Eve Troeh is WWNO's News Director. In this role, Eve oversees the station’s expanding coverage of New Orleans and southeast Louisiana news stories, and develops New Orleans Public Radio's capability to report news of national significance for NPR.
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The Louisiana state education department recently found that one-third of school districts are falling short when it comes to computers. The state suggests one computer for every seven students.
Three districts — Cameron, St. Helena and St. James parishes — have reached a one-to-one ratio of students to computers. Most New Orleans schools, because they’re charters, were not included in the report. But technology in the classroom getting attention because of upcoming changes to testing.
Tulane School of Architecture professor and author Richard Campanella explains a new aspect of New Orleans geography and culture in his monthly Cityscapes column for NOLA.com. This month: Shotgun geography, an examination of the shotgun house.
WWNO News Director Eve Troeh sat down with Campanella to learn more.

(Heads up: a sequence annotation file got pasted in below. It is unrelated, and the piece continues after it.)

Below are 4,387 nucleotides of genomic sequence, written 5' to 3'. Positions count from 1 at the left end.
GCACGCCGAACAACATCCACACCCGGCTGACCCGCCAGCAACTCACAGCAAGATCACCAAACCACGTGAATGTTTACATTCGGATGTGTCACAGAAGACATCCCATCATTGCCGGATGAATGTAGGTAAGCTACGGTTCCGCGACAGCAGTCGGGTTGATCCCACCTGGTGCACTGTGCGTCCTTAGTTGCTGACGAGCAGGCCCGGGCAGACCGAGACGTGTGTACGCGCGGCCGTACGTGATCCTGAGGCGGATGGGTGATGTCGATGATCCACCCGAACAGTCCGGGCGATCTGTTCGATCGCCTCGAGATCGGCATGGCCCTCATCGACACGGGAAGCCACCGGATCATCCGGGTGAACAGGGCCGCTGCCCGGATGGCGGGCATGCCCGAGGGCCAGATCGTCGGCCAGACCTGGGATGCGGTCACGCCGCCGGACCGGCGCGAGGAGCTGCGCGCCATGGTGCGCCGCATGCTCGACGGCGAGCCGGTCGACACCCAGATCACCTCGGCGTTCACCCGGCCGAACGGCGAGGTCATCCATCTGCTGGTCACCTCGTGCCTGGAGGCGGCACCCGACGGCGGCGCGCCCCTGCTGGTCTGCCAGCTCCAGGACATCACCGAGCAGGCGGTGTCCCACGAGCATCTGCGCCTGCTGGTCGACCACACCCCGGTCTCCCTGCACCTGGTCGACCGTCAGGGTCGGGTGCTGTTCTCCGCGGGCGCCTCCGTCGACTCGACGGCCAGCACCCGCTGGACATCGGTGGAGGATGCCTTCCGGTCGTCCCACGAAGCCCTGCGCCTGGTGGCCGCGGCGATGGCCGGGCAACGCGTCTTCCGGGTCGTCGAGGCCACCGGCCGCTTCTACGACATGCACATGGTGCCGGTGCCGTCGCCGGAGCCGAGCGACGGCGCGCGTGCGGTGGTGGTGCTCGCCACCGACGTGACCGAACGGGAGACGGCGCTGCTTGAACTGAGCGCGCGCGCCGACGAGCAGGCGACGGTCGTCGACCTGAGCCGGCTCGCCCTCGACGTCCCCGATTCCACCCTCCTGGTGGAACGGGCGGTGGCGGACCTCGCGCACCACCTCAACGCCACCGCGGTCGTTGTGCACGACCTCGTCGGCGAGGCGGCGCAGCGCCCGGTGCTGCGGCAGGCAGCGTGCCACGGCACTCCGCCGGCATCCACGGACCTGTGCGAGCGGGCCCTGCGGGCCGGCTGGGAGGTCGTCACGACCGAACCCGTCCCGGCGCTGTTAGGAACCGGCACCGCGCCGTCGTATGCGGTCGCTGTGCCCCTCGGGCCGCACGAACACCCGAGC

A brand new culinary institute has been approved for the site of the former Louisiana ArtWorks building on Howard Avenue. The New Orleans Culinary and Hospitality Institute won the bidding over two other competitors.
Tyler Bridges of The Lens talked with WWNO News Director Eve Troeh about the details of the $6 million deal.
Jury selection began Monday in the trial of former New Orleans Mayor Ray Nagin, who faces charges that he accepted bribes and free trips among other things from contractors in exchange for helping them secure millions of dollars in city work.
Nagin, a Democrat who was mayor when Hurricane Katrina stuck in 2005, served two terms before leaving office in 2010. He was living in a Dallas suburb when a federal grand jury indicted him a year ago.
Nagin had little to say as he entered the federal courthouse with a noticeable limp.
Last week a state court of appeals ruled in favor of thousands of teachers who were fired just after Hurricane Katrina.
The court said more than 7,000 teachers were wrongly terminated, denied due legal process, and should have been considered for rehiring as schools reopened. The ruling, if upheld, would award the teachers years in back pay and benefits, though it’s not clear who would pay. The Orleans Parish School Board and the state have the option to appeal.